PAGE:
A gaze into one of his paintings is like peering into a telescope, or conversely, a microscope.
Whichever, it’s exactly what the artist, University of North Dakota alumnus Andy Stark, is shooting for.
Stark’s abstract expressionist use of lines and color fields can transport admirers deep into outer space, amid a swirling cosmic array of stars and planets. Or on the flipside, it can lure viewers for a glimpse of inner space — the microscopic molecular realm — unseen by the naked eye.
It’s brilliantly stunning; it’s vaguely familiar; but, ultimately, it’s an up-close interpretation of a world either too distant to touch or too small to notice.
Stark said studying art at a place like UND, with its famed aerospace school, its links to NASA and its Space Studies Department, has only fueled his wonderment for what lies beyond our reach.
His studio on the second floor of UND’s Hughes Fine Arts Center is filled with his work, some of it inspired by images sent back to Earth by NASA satellites and the Hubble Space Telescope.
“I have always loved astronomy, especially looking at images of nebular events,” Stark said. “It’s that other side of the universe that I find fascinating.”
Stark, 32, grew up in Fargo-Moorhead and graduated from UND in May with a master’s degree in fine arts.
When talking with Stark about his work and what inspires him, one quickly realizes the practice of art is as much a pursuit of scholarly research as anything else in the humanities, or the laboratory sciences, for that matter. Stark says it’s an exploration of the human experience through art and how lines, color, and texture affect mood.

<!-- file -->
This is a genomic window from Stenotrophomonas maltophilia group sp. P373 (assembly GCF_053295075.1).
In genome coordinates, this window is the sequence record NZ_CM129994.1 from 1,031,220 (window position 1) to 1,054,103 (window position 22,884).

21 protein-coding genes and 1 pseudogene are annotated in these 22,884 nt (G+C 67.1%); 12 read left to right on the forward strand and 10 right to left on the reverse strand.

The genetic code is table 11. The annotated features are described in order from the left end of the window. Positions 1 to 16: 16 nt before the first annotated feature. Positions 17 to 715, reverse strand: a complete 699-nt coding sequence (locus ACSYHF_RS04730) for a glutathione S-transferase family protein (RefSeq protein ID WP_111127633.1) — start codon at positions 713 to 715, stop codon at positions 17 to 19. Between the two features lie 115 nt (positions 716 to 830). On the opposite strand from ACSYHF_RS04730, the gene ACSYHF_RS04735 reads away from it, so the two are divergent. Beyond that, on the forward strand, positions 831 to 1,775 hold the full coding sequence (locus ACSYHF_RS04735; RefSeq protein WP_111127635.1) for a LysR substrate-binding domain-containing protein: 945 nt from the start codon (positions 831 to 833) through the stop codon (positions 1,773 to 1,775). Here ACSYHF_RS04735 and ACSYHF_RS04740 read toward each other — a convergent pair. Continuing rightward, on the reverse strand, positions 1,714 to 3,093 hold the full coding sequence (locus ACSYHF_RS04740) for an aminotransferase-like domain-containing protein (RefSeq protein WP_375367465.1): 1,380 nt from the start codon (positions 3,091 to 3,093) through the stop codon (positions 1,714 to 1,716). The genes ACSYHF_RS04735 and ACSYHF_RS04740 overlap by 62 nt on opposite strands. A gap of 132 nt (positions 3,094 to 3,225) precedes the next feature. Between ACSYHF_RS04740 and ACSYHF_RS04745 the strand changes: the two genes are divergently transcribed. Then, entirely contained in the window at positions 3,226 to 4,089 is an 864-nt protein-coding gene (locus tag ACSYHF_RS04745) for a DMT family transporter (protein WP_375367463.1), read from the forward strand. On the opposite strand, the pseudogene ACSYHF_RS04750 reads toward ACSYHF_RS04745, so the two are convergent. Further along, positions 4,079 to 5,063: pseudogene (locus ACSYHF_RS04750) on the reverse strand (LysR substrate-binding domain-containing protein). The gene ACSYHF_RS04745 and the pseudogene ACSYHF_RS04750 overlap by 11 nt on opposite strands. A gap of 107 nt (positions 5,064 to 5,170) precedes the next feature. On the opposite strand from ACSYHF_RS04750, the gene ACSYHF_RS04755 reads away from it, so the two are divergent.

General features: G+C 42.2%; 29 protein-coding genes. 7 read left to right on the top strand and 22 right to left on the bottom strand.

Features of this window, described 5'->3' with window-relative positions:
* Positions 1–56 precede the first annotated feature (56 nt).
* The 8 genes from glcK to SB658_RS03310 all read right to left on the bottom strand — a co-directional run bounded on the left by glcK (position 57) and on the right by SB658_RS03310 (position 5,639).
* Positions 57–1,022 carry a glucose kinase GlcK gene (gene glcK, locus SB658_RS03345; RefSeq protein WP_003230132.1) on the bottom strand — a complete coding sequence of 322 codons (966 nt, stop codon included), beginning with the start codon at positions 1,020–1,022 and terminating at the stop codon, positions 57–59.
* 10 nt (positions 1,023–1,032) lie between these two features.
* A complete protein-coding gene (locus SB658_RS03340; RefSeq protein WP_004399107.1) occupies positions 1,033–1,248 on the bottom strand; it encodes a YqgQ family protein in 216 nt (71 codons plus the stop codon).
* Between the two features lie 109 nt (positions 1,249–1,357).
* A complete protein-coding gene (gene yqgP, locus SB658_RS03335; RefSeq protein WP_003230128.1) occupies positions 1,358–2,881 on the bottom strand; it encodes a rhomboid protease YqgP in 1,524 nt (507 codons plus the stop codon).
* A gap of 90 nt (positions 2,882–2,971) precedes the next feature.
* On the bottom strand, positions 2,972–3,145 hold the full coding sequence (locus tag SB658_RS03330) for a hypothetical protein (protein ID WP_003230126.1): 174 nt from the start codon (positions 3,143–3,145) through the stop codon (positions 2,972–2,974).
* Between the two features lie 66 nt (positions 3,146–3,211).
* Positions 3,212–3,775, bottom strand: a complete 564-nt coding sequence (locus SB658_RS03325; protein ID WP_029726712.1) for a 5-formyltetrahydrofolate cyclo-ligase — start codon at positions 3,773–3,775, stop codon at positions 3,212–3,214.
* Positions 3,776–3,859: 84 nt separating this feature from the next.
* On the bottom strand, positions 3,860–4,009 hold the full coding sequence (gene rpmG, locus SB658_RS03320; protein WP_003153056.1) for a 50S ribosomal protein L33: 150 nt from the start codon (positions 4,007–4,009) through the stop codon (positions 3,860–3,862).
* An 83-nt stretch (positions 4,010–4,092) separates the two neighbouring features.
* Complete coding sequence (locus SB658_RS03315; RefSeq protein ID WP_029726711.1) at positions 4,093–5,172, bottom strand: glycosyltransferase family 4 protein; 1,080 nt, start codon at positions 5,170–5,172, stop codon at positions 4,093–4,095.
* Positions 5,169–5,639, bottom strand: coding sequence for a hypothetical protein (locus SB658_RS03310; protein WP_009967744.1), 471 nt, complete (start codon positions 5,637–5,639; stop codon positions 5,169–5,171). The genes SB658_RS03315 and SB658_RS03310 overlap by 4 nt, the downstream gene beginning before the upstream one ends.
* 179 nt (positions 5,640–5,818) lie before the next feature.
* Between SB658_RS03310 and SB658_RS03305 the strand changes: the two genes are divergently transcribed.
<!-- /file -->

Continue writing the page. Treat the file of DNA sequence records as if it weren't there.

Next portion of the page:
Stark did his undergraduate studies at Minnesota State University Moorhead, where he intended to major in graphic design. While taking part in an illustration course, he and his fellow students were required to expose themselves to other art forms.
“That’s when I really fell in love with painting,” he said.
At MSUM, Stark was mentored by faculty members Zhimin Guan and Carl Oltvedt.
“They encouraged me to look at as much art as possible and to find my own voice in a specific medium,” Stark said.
He took their advice and settled on painting, dabbling at first in a very figurative style before moving to the abstract expressionism that pervades his work today.
Stark brought the strong artistic foundation built under Guan and Oltvedt to UND in 2006 to pursue his master’s.
At UND, he has been advised by Professor Patrick Luber and Assistant Professor Donavan Widmer, both of whom helped him hone his skills. Oh, and they also asked Stark to define his place in art history, as well. No big whoop. Right?
“Now that is an extremely daunting thing to think about, considering we’re talking about thousands of years of history,” Stark says with a smile. “That can get a bit overwhelming.”
But he just may have found his niche, gauging the reaction his art is receiving.
About a year ago, Stark started exploring more “universal” ideas that have always interested him.
“One of these concepts is our place in the universe and how we come to find that place,” he said. “This is a world that we can only explore through a telescope. There is still a mystery there that I like, and these are the things that have really confounded humans for a long time.”
Cover Image: The energy of discovery and creativity are expressed well in this untitled painting by Andy Stark.